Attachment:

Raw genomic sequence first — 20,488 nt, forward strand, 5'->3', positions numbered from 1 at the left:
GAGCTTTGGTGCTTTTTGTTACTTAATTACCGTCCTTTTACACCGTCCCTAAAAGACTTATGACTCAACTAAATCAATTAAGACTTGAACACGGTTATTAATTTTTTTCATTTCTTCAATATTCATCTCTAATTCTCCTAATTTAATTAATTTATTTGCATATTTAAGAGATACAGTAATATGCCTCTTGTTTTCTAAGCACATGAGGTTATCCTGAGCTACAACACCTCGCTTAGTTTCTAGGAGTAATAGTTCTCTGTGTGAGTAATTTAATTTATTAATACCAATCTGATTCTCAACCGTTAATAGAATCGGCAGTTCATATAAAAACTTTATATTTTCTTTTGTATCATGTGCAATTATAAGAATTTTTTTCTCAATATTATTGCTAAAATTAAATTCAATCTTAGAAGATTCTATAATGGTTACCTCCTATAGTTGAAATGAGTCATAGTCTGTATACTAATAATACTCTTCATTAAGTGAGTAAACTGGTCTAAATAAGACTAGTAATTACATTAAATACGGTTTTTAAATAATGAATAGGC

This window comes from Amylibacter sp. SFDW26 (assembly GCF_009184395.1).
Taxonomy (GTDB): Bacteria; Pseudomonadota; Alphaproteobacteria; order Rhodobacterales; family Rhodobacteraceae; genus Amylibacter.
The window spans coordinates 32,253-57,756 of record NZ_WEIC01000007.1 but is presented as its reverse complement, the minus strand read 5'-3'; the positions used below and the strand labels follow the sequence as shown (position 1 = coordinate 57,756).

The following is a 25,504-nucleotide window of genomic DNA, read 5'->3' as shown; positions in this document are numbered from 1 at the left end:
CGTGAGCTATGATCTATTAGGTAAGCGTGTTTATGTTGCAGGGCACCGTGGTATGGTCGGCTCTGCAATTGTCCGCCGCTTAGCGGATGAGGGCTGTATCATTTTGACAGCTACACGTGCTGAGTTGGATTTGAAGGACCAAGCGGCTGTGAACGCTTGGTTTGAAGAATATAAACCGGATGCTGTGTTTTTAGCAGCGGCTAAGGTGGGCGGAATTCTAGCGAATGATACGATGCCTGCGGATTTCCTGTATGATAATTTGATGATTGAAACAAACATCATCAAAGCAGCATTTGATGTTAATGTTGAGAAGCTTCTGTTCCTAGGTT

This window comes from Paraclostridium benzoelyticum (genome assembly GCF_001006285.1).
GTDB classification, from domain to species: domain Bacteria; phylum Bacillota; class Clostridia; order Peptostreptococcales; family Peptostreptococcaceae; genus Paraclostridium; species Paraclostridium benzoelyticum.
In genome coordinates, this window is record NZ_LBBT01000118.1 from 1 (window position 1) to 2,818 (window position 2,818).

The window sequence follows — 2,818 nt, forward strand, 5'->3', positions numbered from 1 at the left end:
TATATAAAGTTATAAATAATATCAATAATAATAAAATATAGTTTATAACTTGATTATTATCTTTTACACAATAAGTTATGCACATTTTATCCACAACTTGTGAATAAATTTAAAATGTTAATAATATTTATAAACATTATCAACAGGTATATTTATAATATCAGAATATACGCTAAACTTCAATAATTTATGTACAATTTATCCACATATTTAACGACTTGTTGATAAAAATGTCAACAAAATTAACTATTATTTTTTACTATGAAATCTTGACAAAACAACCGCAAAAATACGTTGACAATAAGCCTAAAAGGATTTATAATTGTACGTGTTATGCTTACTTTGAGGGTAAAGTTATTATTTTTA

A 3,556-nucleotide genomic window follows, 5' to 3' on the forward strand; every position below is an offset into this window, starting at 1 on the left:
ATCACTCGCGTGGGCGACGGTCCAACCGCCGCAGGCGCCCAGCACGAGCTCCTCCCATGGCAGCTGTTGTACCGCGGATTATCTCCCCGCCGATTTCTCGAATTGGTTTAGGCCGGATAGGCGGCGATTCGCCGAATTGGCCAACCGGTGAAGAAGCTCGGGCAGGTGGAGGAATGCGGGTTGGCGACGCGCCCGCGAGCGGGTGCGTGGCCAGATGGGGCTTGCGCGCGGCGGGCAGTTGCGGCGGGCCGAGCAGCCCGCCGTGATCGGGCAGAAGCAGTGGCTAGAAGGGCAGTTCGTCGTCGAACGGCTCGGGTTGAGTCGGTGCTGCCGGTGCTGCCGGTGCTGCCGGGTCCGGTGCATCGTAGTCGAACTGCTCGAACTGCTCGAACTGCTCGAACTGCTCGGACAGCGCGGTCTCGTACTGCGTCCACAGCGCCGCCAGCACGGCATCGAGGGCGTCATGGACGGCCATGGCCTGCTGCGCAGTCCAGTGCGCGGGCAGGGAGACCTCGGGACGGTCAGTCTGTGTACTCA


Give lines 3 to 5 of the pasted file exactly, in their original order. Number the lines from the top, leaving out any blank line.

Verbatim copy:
This window comes from Amylibacter sp. SFDW26 (assembly GCF_009184395.1).
Taxonomy (GTDB): Bacteria; Pseudomonadota; Alphaproteobacteria; order Rhodobacterales; family Rhodobacteraceae; genus Amylibacter.
The window spans coordinates 32,253-57,756 of record NZ_WEIC01000007.1 but is presented as its reverse complement, the minus strand read 5'-3'; the positions used below and the strand labels follow the sequence as shown (position 1 = coordinate 57,756).